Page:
David Fincher has a woman problem

Vulture says Gone Girl Has a Woman Problem, and they’re not wrong.  Plenty has been written on the subject.  Trivializing domestic abuse is never good and seems to come at a particularly bad time as well.  But Gillian Flynn, the book and screenplay’s author, argues that she wants to see a pantheon of types of female characters and that “sociopath” should be among them.  I tend to agree but also acknowledge the serious problems with depictions of women in the book.

[spoilers below]

But let’s take a look at David Fincher.  When Amy slits Desi’s throat mid-coitus and straddles him, covered in blood, she becomes this terrifying woman-angel of death and she is also a monster to be feared by men.  Mid-movie the bumbling but still Ben Affleck-ed Nick states he’s “tired of being picked apart by women.”  Poor, poor Nick, hated by all the mean bitches of the world and loved by the psycho one.

Is Fincher bro-ing it up with the guys over how scary and evil women are?  Let’s take a look.

Gone Girl: The media acts as a mass of angry, judgmental women with a Nancy Grace-type at the helm.  A man can’t catch a break in this world!  A woman disappears but she turns out to be faking it out of spite, as women are wont to do.  Being a bumbling dude means you get taken advantage of by all kinds of crazy.

The Girl with the Dragon Tattoo: Well, what can you say.  The book is the ultimate middle-aged fanfiction, where the hot 90’s punk chick who’s like 19 is totally into the stuffy old dude.  It’s about how the hatred of women affects society and murderers but my own opinion is out as to whether it’s a searing take on misogyny or just reveling in it for a story.  Women are all victims in this story except for Lisbeth, another avenging angel, but one who is made to kneel and suffer terribly for her freedom.  Not into it.

The Social Network: This one maybe makes me the saddest of all.  I once had a job where I worked with students studying computer science and got to mentor a number of women starting in the field.  To know them and their struggles so well and to see them totally erased from life and history in that movie kills me and I can’t watch it anymore, even though I do love the movie.  Also, Priscilla Chan: let’s talk about being erased from history.  Maybe I’m alone here but I’d maybe rather watch a movie about a power couple of geniuses who change the world and stick together through life’s greatest changes than about a guy being butthurt about his girlfriend dumping him.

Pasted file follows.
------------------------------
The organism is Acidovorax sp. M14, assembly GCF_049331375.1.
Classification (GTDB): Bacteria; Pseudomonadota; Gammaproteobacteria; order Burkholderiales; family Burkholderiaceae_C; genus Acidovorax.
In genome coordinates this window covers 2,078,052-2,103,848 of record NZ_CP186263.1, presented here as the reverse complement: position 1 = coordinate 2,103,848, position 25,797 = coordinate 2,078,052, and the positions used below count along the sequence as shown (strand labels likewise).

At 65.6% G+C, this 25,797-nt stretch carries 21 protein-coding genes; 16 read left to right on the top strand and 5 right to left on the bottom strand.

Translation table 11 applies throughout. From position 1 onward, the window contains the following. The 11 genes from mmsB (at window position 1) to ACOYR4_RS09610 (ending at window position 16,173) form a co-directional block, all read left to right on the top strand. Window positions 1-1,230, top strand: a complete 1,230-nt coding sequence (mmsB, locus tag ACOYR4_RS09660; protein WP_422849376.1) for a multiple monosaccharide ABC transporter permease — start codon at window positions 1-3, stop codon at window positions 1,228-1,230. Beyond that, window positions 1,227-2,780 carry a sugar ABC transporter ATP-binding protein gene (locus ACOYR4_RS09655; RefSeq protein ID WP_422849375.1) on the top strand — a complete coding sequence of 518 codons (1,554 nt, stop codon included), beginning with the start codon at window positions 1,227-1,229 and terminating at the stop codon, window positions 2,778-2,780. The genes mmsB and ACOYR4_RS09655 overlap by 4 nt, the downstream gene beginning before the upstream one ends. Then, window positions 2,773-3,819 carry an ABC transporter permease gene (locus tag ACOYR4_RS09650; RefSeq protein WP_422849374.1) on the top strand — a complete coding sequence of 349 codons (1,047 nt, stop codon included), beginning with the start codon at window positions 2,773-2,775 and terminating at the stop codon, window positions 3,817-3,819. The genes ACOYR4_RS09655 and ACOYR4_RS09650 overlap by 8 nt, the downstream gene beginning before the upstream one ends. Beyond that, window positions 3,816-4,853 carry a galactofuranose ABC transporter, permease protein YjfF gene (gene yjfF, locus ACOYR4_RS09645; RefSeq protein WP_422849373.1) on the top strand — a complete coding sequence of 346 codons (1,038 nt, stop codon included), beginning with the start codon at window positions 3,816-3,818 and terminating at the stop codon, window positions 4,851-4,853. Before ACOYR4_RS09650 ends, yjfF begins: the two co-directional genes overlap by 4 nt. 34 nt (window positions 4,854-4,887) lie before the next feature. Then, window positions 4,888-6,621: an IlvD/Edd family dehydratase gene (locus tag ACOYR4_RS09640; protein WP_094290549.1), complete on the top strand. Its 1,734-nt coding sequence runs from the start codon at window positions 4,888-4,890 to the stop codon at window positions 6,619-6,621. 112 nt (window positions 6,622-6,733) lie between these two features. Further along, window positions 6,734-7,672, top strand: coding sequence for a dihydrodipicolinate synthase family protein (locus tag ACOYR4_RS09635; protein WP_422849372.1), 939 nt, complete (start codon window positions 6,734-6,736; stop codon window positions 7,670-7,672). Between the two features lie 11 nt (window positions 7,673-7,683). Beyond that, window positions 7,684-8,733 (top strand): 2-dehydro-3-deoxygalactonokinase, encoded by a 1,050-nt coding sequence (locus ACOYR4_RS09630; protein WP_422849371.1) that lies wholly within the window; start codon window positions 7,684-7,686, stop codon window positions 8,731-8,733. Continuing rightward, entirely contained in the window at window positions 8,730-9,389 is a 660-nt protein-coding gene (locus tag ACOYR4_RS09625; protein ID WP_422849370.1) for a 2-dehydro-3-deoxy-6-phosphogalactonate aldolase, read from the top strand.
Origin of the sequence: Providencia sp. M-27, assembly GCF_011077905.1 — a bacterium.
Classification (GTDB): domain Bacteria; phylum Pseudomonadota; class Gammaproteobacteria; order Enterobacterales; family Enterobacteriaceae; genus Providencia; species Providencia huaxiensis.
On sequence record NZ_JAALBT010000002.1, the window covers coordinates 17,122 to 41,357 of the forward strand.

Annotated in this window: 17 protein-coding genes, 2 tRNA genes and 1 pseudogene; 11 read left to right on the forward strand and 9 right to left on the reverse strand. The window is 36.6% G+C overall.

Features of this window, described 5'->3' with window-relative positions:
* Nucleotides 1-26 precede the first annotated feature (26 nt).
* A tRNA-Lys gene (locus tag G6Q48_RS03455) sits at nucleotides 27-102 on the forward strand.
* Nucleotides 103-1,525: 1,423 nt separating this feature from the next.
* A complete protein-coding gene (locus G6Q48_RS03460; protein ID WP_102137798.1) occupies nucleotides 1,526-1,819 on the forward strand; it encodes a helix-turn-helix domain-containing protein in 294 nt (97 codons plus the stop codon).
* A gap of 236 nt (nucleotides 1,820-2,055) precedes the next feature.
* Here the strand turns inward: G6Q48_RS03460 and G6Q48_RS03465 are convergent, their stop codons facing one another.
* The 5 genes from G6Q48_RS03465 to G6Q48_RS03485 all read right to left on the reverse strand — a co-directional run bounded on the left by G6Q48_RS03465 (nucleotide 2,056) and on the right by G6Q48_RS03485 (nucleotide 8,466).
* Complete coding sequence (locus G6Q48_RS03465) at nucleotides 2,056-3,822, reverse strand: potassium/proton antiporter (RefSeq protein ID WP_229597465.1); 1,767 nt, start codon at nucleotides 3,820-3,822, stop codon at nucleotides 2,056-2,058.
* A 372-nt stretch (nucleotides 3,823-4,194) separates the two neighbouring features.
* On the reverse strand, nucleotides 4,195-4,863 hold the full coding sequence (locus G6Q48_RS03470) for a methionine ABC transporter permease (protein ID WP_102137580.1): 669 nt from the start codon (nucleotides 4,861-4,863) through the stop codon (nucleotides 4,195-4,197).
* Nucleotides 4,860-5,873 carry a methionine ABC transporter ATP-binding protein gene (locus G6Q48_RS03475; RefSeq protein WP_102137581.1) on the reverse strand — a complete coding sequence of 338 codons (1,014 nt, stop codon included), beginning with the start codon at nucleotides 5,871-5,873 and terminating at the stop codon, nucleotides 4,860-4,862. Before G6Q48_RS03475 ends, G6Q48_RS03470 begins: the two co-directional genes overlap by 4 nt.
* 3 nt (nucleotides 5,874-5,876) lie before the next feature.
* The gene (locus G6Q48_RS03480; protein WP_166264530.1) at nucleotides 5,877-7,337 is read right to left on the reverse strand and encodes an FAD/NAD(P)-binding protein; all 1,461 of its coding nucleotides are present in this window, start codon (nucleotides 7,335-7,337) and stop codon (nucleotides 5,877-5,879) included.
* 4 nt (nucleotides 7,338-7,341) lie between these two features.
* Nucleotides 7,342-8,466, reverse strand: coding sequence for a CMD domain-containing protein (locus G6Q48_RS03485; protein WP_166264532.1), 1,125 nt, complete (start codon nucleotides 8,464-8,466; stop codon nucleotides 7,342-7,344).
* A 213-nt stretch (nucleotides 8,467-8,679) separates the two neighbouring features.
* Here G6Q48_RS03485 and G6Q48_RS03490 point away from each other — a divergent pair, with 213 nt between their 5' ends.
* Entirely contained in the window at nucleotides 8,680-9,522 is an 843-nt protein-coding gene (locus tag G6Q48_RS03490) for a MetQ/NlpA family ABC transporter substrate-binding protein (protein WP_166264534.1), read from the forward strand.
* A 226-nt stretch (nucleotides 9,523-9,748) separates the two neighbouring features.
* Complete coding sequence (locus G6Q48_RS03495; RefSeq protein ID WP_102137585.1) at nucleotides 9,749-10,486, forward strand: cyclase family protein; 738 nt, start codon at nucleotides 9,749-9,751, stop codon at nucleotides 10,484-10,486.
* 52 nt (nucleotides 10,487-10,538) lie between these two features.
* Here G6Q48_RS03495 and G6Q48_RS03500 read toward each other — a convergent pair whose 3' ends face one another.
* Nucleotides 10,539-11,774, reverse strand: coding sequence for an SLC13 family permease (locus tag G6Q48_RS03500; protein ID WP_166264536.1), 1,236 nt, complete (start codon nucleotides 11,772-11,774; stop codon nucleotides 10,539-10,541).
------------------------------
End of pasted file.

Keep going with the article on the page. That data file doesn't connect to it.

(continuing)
The only women in the film are Erica, the bitch who dumps him and he can’t get over, Christy who is a crazy possessive bitch who sets stuff on fire, Rashida Jones who doesn’t even do anything in the movie (???) and those 17 year olds who can’t play videogames.  This is both Fincher and Aaron Sorkin’s burden to bear.

Zodiac: Women are victims or Chloe Sevigny, who is also a victim of a man’s obsession.  She and the family are an afterthought after one cool-girl date.

Fight Club: At least fight club wears its gender conversation on its sleeve.  I have a whole big theory about this one and most of the critical world realizes that this is meant to be a criticism of hyper posturing violent masculinity but that goes over some people’s heads.  Brad Pitt is never better than he is here.  But yeah: this movie is men vs. women.  Women kind of win at the end but are definitely not the focus.

I don’t know.  I just wonder: what kind of stories would directors like Fincher, Nolan, Anderson, and Scott make if they stepped out of their very male comfort zones and thought about women for once?


1 thought on “David Fincher has a woman problem

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